2020 is almost over, and yet much of our industry still bases calculations of volume, budget threshold and reach on a simple impression basis.
Since 2019, Xaxis Belgium has not been selling campaigns on a CPM (cost-per-thousand impression) basis — except for one or two products living their final hours. Since it’s our heartfelt belief that selling impressions does not mean anything, our display campaigns are sold on a VCPM (viewable CPM) basis and our video campaigns on CPCV (cost per completed view), which provide ways to properly evaluate what impact has been delivered by a campaign.
However, it is still a day-to-day struggle to overcome the reliance on impressions. We are constantly fielding question and comments such as:
- “Could you adapt your reporting to be based on impressions?”
- “Everything should be sold on a classic CPM, it is easier!”
- “I don’t care if it is viewable or brand safe, I check only the number of impressions.”
But what is an impression without a viewability component? It’s merely an ad rendered in a user’s browser thanks to a bit of code. And “rendered” absolutely does not mean “visible.” Viewability is one of the basic fraud checks one should implement in a campaign. The practice of impression stacking is still used by fraudulent publishers and networks.
Premium Doesn’t Mean Viewable
Even from honest and reliable publishers, purchased impressions are not always “visible.” That’s the main reason the viewability rate is so important.
We still have private deals with Belgian publishers that are delivering impressions with a 35% viewability rate, as measured by the MRC standard. This means that among the bought impressions, 65% of them are not made available for at least one second with at least 50% of their display area available for viewing. This is on premium Belgian inventory bought through private deals with established premium publishers. We are not talking about open RTB auctions here.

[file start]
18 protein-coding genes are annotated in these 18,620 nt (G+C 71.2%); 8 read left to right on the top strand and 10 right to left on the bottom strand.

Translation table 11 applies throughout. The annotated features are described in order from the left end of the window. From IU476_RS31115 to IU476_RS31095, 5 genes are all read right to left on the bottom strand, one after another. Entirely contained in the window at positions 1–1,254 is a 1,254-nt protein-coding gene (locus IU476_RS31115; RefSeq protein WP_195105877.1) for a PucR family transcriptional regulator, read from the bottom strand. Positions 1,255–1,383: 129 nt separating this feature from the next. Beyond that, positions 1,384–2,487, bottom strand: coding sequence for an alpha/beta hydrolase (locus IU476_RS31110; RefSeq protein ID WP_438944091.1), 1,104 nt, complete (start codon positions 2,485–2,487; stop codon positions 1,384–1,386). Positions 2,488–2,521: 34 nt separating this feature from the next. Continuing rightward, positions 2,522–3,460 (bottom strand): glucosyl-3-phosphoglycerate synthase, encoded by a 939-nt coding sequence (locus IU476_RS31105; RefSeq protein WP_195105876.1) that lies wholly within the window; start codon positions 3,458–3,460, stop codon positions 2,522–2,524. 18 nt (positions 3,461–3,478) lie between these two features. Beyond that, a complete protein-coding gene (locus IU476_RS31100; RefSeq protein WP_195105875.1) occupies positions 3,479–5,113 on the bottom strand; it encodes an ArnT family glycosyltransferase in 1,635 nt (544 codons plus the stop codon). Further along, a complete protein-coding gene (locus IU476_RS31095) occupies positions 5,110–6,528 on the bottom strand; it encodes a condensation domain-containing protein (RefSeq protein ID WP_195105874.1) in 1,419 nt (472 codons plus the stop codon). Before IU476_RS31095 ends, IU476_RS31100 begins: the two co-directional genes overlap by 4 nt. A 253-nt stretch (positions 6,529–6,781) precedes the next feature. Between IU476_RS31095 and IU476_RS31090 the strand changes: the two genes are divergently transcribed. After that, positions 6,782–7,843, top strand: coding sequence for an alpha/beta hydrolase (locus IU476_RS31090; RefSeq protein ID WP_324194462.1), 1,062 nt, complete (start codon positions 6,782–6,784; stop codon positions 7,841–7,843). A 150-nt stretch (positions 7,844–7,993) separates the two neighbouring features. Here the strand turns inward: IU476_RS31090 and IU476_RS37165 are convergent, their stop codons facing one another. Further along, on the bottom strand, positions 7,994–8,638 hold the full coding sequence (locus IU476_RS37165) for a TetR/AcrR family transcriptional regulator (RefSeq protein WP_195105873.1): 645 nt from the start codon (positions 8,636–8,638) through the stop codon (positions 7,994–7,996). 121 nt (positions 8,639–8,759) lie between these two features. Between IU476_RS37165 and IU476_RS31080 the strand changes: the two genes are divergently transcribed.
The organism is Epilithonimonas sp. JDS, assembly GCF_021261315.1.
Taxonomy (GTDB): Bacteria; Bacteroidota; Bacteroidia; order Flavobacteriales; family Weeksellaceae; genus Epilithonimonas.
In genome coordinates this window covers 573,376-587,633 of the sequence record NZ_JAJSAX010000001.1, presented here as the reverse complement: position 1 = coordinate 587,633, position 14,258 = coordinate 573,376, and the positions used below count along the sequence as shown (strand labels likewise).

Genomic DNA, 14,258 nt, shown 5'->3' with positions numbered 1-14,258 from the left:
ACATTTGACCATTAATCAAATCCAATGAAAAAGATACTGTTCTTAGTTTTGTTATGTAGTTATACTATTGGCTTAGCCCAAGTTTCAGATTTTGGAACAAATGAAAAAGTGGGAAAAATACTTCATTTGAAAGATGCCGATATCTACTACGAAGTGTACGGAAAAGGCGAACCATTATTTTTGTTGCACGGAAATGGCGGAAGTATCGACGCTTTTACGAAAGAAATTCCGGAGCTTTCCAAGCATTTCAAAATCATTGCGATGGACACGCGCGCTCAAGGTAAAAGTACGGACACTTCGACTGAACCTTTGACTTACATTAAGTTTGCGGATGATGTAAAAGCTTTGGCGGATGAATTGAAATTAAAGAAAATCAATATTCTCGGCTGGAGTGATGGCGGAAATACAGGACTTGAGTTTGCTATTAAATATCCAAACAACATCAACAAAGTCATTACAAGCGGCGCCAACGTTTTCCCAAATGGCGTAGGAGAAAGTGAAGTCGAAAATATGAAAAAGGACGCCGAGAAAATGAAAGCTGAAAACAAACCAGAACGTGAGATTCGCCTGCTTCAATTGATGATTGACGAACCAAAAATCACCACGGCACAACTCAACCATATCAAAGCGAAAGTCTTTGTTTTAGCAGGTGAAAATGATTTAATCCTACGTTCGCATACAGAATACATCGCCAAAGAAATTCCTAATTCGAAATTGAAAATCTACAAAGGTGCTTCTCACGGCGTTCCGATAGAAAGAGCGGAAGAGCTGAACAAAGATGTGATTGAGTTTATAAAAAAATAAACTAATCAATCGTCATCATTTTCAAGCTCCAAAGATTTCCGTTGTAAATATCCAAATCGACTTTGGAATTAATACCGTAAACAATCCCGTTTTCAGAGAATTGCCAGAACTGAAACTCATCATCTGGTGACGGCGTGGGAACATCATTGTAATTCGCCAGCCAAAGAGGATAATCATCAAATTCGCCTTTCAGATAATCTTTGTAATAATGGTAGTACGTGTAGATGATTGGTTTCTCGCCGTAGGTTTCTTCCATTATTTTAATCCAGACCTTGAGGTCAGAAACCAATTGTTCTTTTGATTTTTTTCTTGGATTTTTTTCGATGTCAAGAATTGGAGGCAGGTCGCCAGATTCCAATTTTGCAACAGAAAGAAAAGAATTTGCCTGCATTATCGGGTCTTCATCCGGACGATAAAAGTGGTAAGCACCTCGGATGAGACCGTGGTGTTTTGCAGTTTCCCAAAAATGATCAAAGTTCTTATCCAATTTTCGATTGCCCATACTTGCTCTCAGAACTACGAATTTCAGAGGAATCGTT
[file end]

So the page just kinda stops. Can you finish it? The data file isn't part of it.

Without a viewability metric, can we really calculate reach or volume delivered? What is the value of such impressions?
These are the quandaries we are trying to solve by selling impressions on a viewability basis, to give our clients the opportunity to buy only viewable impressions. That way, they will know how many “real” impressions they’ve obtained. They can get an even further assurance by buying according to the GroupM standard, which requires 100% of the ad be in view for at least a second.
Sometimes, using VCPM can deliver a startlingly high price. Have you ever tried to convince a client to buy display viewable impressions at a rate of 17€ VCPM — a rate that comes up when viewability is as low as in the example given above? You can try using the argument that this is the cost for Belgian premium impressions bought on quality inventory from premium partners. Confronted with such a large number, though, buyers’ reaction is often: “Wow, you’re damned expensive!” I’ve even had a few clients say, “But how come Facebook is so much cheaper?!” (That’s a different topic, but let’s for now say that Facebook impressions are not equivalent to those on a premium publisher.)
Buying viewable impressions or video-completed views at a VCPM or a CPCV rate gives a more accurate picture of what value a client has actually received. This will allow them to more precisely evaluate the inventory they are being sold.
Shouldn’t we shift entirely to these measures instead of relying on classic impressions? Wouldn’t we be better able to evaluate whether we’re reaching precisely the right level of GRPs, get a more precise idea of advertising impact, if a media buy is based on viewable impressions or complete video views?
On top of all the arguments above, we have a marvelous cookieless future ahead of us. This new situation might force us to rely even more on publishers’ reporting.
Will we be able to move further toward the goal of buying inventory based on real outcomes? Or do we step back and keep focusing on impressions?